It’s time to immediately reverse course and begin applying more pressure to the North Korean regime through additional financial sanctions, increased military engagement with our allies in the region, and more assertive diplomacy with China, which wields significant control over the fate of the region.

And we must remember that more than 20 years ago, North Korea already pledged to dismantle its nuclear program, yet we now see a regime that has no respect for international agreements or international norms.  The United States should never engage in negotiations with Pyongyang without imposing strict pre-conditions that North Korea take immediate steps to halt its nuclear program, cease all military provocations, and make credible steps to respecting the human rights of its own people.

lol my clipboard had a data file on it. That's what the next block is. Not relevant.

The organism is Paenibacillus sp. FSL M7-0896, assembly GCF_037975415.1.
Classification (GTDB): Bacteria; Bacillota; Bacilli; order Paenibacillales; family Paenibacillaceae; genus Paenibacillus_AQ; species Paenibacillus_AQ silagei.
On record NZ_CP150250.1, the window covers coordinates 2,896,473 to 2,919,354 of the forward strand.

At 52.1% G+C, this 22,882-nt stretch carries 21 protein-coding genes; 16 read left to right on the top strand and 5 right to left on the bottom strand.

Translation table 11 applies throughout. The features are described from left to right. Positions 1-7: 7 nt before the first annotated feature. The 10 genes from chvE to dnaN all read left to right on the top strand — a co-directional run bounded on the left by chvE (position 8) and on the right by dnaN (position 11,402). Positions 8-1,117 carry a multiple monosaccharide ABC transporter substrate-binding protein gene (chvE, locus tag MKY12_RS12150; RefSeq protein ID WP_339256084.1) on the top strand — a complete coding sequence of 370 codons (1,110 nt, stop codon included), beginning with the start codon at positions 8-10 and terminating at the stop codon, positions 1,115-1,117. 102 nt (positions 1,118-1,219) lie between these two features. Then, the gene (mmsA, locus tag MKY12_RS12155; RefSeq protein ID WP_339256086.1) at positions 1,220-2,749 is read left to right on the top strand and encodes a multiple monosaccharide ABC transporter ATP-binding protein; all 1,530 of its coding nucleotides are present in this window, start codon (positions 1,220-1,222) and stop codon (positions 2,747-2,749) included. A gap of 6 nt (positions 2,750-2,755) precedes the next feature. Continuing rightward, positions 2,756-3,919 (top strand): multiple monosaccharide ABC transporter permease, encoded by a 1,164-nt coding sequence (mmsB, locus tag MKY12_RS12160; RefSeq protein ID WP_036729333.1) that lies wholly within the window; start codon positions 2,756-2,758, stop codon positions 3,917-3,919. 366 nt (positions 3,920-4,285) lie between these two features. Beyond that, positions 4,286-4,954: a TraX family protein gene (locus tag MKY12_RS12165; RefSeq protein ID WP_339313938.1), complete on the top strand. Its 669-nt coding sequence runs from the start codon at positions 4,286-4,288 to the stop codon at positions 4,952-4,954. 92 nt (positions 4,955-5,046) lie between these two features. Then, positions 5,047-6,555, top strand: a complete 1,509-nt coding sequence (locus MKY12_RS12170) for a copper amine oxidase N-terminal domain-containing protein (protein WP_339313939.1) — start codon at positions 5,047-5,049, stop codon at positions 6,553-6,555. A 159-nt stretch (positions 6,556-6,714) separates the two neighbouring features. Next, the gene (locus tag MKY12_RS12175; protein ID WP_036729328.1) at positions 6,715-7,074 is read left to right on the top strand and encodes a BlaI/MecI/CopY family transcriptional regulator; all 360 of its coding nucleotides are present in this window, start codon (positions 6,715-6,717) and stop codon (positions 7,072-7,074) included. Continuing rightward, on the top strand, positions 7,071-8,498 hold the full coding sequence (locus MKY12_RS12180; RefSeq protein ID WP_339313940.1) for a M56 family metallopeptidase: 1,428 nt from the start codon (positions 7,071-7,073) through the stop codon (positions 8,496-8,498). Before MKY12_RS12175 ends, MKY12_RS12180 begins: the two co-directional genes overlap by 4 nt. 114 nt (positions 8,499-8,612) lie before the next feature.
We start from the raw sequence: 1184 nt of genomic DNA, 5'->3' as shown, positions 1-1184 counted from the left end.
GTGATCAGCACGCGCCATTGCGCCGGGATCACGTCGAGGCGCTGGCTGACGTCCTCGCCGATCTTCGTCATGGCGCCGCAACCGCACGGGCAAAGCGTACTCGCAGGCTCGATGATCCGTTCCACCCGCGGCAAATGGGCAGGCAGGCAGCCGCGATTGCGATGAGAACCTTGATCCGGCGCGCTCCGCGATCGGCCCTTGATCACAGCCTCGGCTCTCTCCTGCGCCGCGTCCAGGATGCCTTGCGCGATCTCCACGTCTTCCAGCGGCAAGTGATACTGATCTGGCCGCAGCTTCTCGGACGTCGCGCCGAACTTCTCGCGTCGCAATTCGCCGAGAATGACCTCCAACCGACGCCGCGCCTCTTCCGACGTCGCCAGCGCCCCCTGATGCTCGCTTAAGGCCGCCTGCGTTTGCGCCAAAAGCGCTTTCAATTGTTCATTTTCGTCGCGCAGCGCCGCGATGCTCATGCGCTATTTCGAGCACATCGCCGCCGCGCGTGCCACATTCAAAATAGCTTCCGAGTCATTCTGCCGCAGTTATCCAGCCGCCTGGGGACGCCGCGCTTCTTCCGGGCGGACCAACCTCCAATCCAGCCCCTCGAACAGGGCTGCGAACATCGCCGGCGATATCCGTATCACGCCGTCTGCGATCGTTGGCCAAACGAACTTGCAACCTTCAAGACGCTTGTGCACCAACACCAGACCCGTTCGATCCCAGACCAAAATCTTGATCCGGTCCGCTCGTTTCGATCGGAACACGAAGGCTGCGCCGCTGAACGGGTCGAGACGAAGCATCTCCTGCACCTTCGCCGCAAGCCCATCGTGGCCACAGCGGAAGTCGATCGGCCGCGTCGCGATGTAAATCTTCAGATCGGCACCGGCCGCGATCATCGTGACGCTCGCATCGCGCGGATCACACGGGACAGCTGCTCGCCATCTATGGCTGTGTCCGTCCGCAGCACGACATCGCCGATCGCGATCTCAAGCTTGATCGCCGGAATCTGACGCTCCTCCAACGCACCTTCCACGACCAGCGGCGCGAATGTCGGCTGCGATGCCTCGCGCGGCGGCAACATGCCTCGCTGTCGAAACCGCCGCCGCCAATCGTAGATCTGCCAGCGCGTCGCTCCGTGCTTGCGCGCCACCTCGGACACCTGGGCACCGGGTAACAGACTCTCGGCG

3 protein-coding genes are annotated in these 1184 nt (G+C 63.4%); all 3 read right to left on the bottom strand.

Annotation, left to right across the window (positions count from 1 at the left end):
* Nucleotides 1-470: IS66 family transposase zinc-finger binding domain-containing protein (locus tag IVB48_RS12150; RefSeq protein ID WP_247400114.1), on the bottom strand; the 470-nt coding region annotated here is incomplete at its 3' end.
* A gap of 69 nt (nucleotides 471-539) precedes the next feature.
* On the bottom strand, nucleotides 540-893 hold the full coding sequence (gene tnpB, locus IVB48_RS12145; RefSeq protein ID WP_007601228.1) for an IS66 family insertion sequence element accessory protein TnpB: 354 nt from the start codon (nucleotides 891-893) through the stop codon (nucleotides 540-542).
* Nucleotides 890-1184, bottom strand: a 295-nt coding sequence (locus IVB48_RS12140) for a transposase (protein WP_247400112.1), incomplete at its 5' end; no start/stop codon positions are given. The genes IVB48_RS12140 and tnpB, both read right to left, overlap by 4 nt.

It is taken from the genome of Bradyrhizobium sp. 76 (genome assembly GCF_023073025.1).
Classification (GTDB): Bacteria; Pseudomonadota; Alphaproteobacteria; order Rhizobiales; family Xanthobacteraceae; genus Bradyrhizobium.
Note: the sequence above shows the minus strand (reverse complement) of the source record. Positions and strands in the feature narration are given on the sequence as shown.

If the United States does not pursue increased actions against North Korea now, we could face much greater and immensely more consequential challenges in the future. Now is the time to enact a comprehensive strategy to quell North Korea’s aggression, and give our allies in the region a reason to trust us and our enemies a reason to fear us.

With that, Senator Cardin I appreciate you being here today and I turn to you for your comments.


Cory Gardner is a member of the U.S. Senate serving Colorado. He sits on the Energy & Natural Resources Committee, the Foreign Relations Committee, the Commerce, Science, & Transportation Committee, and the Small Business & Entrepreneurship Committee, and is the Chairman of the Subcommittee on East Asia, the Pacific, and International Cybersecurity Policy.